examination issues in herbal medicines

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Examination Issues in Herbal Medicines. Anne Marie Grunberg SPE Art Unit 1638/1661. Topics. Background of Herbal Medicines Searching for Prior Art Legal Standards Claim Drafting. GreeceMiddle East Herbals Around the World China India. United States. - PowerPoint PPT Presentation

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  • Examination Issues in Herbal Medicines

    Anne Marie Grunberg SPE Art Unit 1638/1661

  • TopicsBackground of Herbal MedicinesSearching for Prior ArtLegal StandardsClaim Drafting

  • GreeceMiddle East

    Herbals Around the WorldChina India

  • United StatesNative Americans passed along medicinal knowledge of indigenousplants to the earlyAmerican settlers.

  • Europe In the beginning of the 18th century, Swedish Botanist Carl Linnaeus developed the Latin Botanical Classification system:KingdomPhylumClassOrderFamilyGenusSpecies

  • Herbal Medicines in U.S. Patents424/725-779:Plant material or plant extract of undetermined constitution as an active ingredient (e.g., herbal remedy, herbal extract, powder, oil, etc.).

    514/783:Plant extract or plant material of undetermined constitution as a nonactive ingredient.

  • Examiner NPL search resourcesDictionariesHandbooksFormulariesJournalsHistorical and Classical works

  • Alternative search terms Arbre aux quarante ecus (forty coin tree) eun-haeng (fossil tree) ginan icho ityo kew tree maidenhair tree pei-wen Pterophyllus salisburiensis Nelson Salisburia adiantifolia Smith Salisburia macrophylla C. Koch temple balm tempeltrae yin guo yinhsing olium ginkgo Ginkgo folium ... gin-nan ginkgoblatter ginkgo balmGinkgo biloba

  • Searching NPL databases

    STN or Dialog Index fileSearch query; obtain files with hitsSearch files with hitsRemove duplicates

  • Examples of frequently used NPL databases

    Agricola-agriculture, animal scienceBiosis-biological and biomedical sciencesCAPlus/CASearch-chemistry, life sciencesEmbase-clinical medicine, drugsMedline-clinical medicine, life sciences, biology

  • Prosecution of Plant Extract (Herbal) ApplicationsRestriction:

    A Markush group of plant extracts recited in a claim should be limited to extracts derived from plants of the same botanical family or genus.Claims that alternatively recite a large number of extracts derived from plants that have little in common are likely to be subject to a restriction requirement.

  • Idiomatic Language

    Ginmei (golden stripes on green-culm or stalk)

    Invigorates Qi

    Expels heat from heart

  • Claim LanguageThe correct botanical name (Latin Botanical) is written in italics with the genus name capitalized, and the species name all in lower case.

  • Botanical NomenclatureHarpagophytum procumbens, also known as devils claw, grapple plant, or wood spider.

    Larrea divaricata, also known as chaparral, creosote bush, greasewood, stinkweed.

    Azadirachta indica, commonly known as neem and also known as margosa, nim, nimba.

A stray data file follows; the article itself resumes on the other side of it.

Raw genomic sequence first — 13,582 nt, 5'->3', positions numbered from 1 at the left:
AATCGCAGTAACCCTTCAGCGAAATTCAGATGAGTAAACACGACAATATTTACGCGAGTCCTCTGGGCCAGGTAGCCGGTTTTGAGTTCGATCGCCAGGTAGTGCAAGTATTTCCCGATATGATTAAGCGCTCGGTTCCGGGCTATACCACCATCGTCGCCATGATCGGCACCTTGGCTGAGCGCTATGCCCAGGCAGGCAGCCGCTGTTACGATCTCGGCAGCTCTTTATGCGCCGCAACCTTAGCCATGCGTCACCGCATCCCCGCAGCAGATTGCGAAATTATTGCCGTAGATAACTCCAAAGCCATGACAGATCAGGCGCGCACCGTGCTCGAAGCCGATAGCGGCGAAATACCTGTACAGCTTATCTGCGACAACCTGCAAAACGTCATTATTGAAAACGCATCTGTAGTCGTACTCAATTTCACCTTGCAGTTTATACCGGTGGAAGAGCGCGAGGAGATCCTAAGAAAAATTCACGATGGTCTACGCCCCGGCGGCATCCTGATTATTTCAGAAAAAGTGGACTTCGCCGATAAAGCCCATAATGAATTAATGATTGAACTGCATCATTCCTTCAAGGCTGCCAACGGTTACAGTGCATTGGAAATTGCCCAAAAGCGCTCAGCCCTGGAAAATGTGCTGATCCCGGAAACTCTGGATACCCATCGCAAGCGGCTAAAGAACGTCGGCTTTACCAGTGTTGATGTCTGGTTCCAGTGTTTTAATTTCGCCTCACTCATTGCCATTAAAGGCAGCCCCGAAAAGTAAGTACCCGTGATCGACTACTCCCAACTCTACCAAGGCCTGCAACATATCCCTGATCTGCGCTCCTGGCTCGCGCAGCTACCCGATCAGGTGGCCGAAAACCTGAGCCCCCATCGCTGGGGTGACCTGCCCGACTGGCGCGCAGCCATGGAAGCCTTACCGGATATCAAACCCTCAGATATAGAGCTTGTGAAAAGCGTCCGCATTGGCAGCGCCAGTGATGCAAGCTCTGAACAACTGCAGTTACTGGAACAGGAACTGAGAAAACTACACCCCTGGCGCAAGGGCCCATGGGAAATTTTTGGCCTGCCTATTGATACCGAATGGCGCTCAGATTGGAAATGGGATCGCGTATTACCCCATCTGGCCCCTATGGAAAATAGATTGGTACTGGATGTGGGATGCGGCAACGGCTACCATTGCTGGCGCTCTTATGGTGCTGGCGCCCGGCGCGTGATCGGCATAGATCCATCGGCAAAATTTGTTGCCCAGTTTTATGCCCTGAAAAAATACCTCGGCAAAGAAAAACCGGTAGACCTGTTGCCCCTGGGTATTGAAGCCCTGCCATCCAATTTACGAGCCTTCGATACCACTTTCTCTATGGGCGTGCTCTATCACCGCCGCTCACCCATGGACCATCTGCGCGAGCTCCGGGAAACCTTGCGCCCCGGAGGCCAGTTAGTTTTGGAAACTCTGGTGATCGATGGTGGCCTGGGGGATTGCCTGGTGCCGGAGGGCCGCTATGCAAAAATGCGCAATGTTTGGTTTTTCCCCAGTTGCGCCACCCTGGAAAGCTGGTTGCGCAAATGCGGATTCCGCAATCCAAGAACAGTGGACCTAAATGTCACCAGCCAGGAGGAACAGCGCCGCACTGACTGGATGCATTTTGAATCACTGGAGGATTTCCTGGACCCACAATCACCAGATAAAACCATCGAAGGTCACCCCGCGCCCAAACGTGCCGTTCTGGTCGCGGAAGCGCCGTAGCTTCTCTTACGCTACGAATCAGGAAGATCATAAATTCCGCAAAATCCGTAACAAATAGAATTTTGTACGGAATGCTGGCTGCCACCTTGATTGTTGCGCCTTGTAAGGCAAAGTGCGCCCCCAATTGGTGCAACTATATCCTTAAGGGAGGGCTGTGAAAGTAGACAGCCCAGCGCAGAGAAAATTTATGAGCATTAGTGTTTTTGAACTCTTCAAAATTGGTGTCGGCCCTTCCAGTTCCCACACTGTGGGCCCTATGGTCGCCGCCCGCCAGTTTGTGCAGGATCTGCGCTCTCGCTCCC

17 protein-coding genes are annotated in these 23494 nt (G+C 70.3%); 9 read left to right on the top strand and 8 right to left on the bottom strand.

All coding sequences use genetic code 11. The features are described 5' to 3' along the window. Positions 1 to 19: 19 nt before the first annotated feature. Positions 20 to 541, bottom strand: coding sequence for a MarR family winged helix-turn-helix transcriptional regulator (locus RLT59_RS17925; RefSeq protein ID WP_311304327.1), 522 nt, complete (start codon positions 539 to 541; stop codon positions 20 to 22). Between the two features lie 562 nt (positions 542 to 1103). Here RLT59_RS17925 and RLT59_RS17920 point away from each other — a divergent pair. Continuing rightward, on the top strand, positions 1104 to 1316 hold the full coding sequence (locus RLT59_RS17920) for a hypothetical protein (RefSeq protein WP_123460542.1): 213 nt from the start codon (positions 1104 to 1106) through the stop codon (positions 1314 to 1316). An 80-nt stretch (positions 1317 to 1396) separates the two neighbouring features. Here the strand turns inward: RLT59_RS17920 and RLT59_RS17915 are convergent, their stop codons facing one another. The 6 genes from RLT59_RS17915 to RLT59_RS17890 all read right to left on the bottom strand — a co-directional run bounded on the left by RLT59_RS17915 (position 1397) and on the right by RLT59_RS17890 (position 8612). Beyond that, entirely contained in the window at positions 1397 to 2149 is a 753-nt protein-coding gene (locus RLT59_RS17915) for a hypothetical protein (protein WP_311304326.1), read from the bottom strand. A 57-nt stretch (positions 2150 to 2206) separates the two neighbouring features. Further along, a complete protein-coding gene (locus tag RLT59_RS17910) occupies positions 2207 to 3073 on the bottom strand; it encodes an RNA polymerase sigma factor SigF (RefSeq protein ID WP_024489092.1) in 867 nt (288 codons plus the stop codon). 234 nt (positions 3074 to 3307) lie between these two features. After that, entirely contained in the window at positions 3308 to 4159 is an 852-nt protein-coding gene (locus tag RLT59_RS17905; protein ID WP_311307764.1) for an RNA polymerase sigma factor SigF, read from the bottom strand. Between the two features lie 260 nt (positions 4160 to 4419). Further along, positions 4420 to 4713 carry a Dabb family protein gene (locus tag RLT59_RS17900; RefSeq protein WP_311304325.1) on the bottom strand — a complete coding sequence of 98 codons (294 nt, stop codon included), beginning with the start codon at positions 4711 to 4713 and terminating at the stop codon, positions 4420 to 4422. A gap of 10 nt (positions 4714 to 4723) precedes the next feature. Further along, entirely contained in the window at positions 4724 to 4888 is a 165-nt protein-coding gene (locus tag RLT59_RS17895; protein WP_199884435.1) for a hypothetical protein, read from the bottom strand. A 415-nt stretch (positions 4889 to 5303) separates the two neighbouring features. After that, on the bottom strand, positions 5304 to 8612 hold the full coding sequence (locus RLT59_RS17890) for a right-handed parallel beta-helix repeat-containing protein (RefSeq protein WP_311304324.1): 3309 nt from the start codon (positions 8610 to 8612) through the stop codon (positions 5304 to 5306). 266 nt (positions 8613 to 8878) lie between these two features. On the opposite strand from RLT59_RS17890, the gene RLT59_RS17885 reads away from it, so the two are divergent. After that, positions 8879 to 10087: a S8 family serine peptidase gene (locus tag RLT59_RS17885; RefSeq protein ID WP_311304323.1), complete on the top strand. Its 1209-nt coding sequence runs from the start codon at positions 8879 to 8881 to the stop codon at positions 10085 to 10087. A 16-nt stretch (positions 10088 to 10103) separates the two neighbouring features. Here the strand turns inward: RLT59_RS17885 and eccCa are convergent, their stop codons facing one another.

• Products of Nature are not Patentable under 35 U.S.C. 101A composition comprising phytochemical X:

  • An Enabling Disclosure

    It is important to sufficiently describe how to make and use the claimed extract or material.

    The plant name/namesThe part/parts of the plant usedThe type/types of solvent used Extraction temperature and pHMaterial used fresh or dried and/or chopped or powderedSeparation/fractionation/recovery/isolation steps

  • The particular part of the plant from which the extract is obtained is often essential.Roots/rhizome/bulb: asparagus, beet, garlic, ginseng, Narcissus, Polygonatum

    Leaves: aloe, Barosma, Betula, Camellia, Cassia, Ginkgo, Prunus laurocerasus

    Bark: Canella, poplar, Prunus serotina, Quercus robur

    Flower: Artemisia, Arum, Prunus spinosa

    Fruit: Barberry, Vaccinium, Sorbus, Pyrus, Rhamnus

  • Drafting Claims to a Plant ExtractProduct-By-Process Claims

    Steps used to produce herbal extracts:Collection/harvestingDryingGarblingGrinding or mincingExtractionConcentrationDrying of extractsAddition of excipients

  • Common Types of ExtractsHerbal extracts are prepared with:WaterPolar solventsNon-polar solventsAcidsBases

  • Common Forms of ExtractsInfusionsDecoctionsTincturesJuicesSyrupsInfused oilsOintmentsCreamsCapsules and powdersPoultices

  • Examples of preferred claim languageAn alcoholic extract of Narcissus bulb.An aqueous extract of a Palma fruit.A hot water extract obtained from the dried leaves of Nepeta cataria.An extract from chopped fresh roots of Harpagophytum procumbens, whereby the extract is obtained using a non-polar solvent.

  • Anticipation under 35 U.S.C. 102 Websters dictionary defines extract as follows:

    1 a : to draw forth (as by research) b : to pull or take out forcibly c : to obtain by much effort from someone unwilling 2 : to withdraw (as a juice or fraction) by physical or chemical process; also : to treat with a solvent so as to remove a soluble substance 3 : to separate (a metal) from an ore 4 : to determine (a mathematical root) by calculation 5 : to select (excerpts) and copy out or cite.

  • Plant Extracts are Ubiquitous

    An extract of Coffea arabica: CoffeeAn extract of Camillia sinensis: TeaAn extract of broccoli: SoupAn extract of orange: Orange juice

  • Obviousness under 35 U.S.C. 103 As set forth in In re Kerkhoven, 626 F.2d 846, 850, 205 U.S.P.Q. 1069 (CCPA 1980), It is prima facie obvious to combine two compositions each of which is taught by the prior art to be useful for the same purpose, in order to form a third composition which is to be used for the very same purpose...the idea of combining them flows logically from their having been individually taught in the prior art.

  • Questions?Anne Marie Grunberg571-272-0975

    Explain that extracts were